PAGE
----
With the Fall 2021 semester approaching, many at the university are gearing up for the school year. From instructors and teaching assistants to staff, many are preparing and organizing their courses for the start of September. Learning technology and the possibilities they bring are increasingly important with online and hybrid learning. The adoption of new technologies can be exciting when realizing the opportunity to utilize game-changing educational tools, including the Microsoft 365 platform. Discover how McMaster faculty members and staff are using these features to build a collaborative online classroom, plan and run an all-virtual conference and how to have an interactive, large class.
Use case: building a collaborative online classroom
Integrated Cornerstone Design Projects in Engineering (ENGINEER 1P13) is a full-year, project-based learning experience where students are placed in groups to complete projects and problem solve. Using Microsoft Teams, Colin McDonald and the instructional team created a virtual class space for students to meet with their group weekly, find support from instructional staff and have a single repository for their files.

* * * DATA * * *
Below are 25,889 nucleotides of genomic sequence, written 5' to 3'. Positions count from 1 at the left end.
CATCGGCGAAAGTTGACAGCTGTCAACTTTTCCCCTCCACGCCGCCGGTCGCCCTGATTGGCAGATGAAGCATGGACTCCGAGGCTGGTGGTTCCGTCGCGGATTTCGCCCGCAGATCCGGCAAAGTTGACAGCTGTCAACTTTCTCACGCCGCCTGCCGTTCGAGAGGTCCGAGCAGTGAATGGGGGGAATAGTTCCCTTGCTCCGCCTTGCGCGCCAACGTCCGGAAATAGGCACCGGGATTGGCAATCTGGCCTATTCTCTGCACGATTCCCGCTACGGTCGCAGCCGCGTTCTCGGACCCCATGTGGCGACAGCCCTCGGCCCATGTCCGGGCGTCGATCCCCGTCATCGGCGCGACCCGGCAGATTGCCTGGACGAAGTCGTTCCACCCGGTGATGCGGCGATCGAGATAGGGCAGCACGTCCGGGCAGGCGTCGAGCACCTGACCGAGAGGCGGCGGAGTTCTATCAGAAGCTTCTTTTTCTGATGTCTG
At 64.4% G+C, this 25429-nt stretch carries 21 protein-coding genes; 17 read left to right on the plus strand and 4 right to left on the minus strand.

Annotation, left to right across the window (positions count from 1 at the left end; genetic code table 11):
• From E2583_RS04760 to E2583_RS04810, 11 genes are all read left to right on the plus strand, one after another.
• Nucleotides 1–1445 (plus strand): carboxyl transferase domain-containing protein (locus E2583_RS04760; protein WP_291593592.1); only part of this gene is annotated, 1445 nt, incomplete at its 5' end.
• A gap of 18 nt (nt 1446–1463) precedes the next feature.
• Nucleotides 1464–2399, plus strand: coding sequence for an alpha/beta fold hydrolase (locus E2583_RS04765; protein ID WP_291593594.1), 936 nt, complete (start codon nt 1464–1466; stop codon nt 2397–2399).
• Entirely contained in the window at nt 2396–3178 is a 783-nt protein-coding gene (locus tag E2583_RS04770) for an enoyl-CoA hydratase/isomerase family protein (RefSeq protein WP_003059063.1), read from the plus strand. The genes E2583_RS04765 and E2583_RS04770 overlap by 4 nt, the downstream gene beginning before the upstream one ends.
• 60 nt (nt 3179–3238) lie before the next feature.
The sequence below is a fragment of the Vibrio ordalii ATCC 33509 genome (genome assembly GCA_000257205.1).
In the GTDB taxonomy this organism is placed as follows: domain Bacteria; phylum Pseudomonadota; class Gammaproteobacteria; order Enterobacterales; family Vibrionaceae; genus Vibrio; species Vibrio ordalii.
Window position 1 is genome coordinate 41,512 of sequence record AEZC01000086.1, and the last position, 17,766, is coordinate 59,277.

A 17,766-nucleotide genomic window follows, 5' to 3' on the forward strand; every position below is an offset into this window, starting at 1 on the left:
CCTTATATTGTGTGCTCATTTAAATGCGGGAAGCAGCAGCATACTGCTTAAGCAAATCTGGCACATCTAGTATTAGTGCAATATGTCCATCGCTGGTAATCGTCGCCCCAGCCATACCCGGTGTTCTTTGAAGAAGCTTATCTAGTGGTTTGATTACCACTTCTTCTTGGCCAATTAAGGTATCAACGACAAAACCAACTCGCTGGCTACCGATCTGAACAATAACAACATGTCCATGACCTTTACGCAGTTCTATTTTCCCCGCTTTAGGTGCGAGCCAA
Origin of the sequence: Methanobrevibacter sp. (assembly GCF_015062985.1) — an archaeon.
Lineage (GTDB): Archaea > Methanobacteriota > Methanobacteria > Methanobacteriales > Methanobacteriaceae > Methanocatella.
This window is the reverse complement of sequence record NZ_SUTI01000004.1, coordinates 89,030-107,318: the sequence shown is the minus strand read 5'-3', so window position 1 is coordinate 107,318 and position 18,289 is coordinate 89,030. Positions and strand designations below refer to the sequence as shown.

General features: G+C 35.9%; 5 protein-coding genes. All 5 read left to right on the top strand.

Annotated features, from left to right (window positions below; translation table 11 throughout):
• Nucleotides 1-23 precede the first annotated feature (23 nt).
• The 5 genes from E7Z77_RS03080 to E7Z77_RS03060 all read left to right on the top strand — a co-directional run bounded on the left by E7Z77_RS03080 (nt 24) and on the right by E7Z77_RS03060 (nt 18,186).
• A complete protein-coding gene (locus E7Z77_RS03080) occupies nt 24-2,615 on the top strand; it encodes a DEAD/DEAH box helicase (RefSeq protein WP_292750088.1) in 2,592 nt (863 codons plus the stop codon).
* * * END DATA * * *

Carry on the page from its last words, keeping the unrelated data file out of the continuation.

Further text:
Teams could provide a virtual alternative to the traditional classroom setting, specifically leveraging the collaboration and participation features. The instructional team utilized Teams functions so lectures and labs could be delivered in dedicated spaces, with learning material stored on Avenue to Learn. Because ENGINEER 1P13 is project based, various teams and private channels were created for students to meet within their groups. These private channels acted as a resource for students to chat and solve their problems efficiently. This also provided a space for the instructional team, including 100 TAs, to meet and share frequently asked questions. A central goal was to “foster an environment where students could connect with each other” and Teams created an environment that allowed for approximately 1,000 students in ENGINEER 1P13 to connect, communicate and share content and ideas on one singular platform.